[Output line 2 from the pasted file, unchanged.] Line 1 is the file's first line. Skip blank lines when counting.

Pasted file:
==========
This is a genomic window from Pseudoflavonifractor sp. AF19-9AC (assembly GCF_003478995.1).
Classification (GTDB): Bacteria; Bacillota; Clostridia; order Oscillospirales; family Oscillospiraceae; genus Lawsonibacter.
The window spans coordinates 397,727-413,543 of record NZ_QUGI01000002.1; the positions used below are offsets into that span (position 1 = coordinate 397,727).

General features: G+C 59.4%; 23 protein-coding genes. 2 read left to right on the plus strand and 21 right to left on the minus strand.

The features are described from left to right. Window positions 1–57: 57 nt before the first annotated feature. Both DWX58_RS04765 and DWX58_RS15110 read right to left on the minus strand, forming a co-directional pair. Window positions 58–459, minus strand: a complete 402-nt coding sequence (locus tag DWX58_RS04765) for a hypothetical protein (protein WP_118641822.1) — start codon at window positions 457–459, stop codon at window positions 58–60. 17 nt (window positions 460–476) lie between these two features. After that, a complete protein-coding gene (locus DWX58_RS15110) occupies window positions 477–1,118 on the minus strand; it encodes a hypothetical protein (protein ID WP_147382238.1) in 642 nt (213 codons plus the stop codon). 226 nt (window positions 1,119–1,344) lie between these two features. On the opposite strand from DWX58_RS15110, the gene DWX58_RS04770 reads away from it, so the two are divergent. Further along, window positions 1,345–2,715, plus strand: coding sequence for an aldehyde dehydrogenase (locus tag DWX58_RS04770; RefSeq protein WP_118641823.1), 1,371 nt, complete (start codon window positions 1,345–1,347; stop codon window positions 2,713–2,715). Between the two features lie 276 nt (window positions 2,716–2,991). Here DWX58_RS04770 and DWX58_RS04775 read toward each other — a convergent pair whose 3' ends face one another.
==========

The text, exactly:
Classification (GTDB): Bacteria; Bacillota; Clostridia; order Oscillospirales; family Oscillospiraceae; genus Lawsonibacter.